In a warmer world, fungal infections in people could increase and spread faster than treatments can be developed (although it might not be in a cinematic HBO style). In fact, they already pose a danger to many immunocompromised populations.
“Fungi kill more humans than malaria,” said entomologist David Hughes, who shared his fungal research with creators of the video game the show is based on. “They’re completely overlooked. It’s interesting to get people to think about this.”
Fungi are one of the six kingdoms of life. We often picture them as mushrooms, yeasts, lichen — or sometimes even athlete’s foot. They appear like plants but don’t make their own food. They can gain energy and nutrients by feeding on living hosts, decomposing dead organic matter or by living harmlessly with other organisms.
They may seem like a minor nuisance to the average healthy human, but the kingdom attacks insects and plants in horrifying ways. One type of fungus, for example, eats away at a cicada’s butt and manipulates its wings to attract mates, spreading the fungus like an STD. The particular fungus that inspired the video game and show, called cordyceps — sometimes referred to as the zombie-ant fungus — causes insects to perch on a branch until the fungus bursts out of its body and releases spores.
People, however, generally don’t experience such graphic, mind-bending encounters with fungi (we’ll discuss LSD and magic mushrooms later). Most fungi don’t infect people because they can’t withstand our warm body temperature or immune system. Between 1.5 to 5 million fungus species may exist in the world, but only a few hundred can make people sick — mostly immunocompromised people, who don’t have a full-strength immune system to fight them off.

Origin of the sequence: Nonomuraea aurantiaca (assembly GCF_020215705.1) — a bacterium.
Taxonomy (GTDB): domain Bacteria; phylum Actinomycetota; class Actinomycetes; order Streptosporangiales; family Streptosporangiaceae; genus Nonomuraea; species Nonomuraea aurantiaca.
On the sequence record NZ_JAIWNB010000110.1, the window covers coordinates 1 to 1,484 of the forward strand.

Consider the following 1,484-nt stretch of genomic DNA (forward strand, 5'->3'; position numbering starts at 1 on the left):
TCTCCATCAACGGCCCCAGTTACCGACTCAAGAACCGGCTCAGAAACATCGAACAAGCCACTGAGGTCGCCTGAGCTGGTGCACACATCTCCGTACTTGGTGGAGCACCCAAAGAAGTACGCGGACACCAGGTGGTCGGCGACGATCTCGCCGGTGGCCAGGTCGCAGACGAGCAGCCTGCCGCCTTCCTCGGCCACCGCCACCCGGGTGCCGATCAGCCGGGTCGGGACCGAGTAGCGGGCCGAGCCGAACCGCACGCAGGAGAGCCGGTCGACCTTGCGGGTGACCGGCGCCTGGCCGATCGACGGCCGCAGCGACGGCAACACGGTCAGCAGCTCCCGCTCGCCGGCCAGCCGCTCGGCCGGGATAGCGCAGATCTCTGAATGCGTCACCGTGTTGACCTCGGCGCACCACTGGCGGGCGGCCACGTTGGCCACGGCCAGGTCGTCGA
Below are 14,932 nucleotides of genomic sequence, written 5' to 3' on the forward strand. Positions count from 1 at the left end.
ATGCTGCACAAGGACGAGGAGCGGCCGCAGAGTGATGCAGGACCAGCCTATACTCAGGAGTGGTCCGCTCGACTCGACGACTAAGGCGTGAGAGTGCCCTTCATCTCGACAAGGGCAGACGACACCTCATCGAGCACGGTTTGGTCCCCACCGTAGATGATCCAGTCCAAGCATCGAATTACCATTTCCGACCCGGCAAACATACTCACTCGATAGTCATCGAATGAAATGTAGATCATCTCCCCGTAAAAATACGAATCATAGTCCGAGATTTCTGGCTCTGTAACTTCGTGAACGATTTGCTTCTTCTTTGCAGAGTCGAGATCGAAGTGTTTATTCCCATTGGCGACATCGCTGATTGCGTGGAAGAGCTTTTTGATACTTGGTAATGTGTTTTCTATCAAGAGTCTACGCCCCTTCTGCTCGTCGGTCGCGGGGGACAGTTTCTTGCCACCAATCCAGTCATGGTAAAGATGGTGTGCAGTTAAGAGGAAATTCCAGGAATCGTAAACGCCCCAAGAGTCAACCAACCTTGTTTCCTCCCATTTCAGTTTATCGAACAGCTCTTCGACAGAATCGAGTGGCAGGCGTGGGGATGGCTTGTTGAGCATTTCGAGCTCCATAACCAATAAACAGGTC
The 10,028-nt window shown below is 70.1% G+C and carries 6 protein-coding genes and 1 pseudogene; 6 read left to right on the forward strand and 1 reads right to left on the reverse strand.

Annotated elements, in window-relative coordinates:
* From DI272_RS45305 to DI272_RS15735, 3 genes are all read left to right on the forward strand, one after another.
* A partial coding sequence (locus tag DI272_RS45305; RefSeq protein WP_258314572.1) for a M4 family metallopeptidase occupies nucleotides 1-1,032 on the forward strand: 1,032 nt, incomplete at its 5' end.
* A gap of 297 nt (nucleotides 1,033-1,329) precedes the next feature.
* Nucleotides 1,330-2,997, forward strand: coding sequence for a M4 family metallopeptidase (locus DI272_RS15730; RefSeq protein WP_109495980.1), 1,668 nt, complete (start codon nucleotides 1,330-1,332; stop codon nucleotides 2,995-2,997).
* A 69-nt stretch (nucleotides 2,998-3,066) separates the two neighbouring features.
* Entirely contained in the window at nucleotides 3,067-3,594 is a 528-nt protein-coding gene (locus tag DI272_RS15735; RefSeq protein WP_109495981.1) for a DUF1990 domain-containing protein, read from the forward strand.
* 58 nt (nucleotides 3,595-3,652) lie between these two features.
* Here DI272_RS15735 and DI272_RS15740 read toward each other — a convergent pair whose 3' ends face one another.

In the opening scene of “The Last of Us,” fictional epidemiologist Dr. Neuman challenges these long accepted behaviors of fungi — what if a fungus, say the zombie-ant fungus, could adapt to warmer temperatures and grow in seemingly healthy people? Cue the eerie theme music.
Fungi are already adapting
Fungi have been afflicting plants, reptiles and other organisms for millennia. When a giant asteroid hit Earth 66 million years ago, infectious-disease researcher Arturo Casadevall thinks it was a fungal bloom that partially contributed to the decline of reptiles and plants. The post-calamity environment — with loads of decaying vegetation, darkness and global cooling — likely favored the growth of fungus, which helped wipe out cold-blooded animals. Small mammals, who were able to regulate their body temperature, were able to better fend off fungal diseases.
Yet over the past few years, Casadevall has been investigating how climate change could bring new fungal infections to mammals, including people.
“Fungi will adapt to warmer climates by developing greater heat tolerance,” said Casadevall, who is a microbiologist specializing in fungal diseases at Johns Hopkins Bloomberg School of Public Health. “Some will then be able to grow at human temperatures and cause new fungal diseases that we have not seen before.”
For instance, Hughes explains, some fungi could adapt by altering the expression of different proteins that allow them to withstand higher heat. A fungus could also increase their melanin, which would allow them to withstand hotter, drier climates.
“It’s either you adapt to the changing climate, or you go extinct,” said Hughes, who is a professor of global food security at Penn State.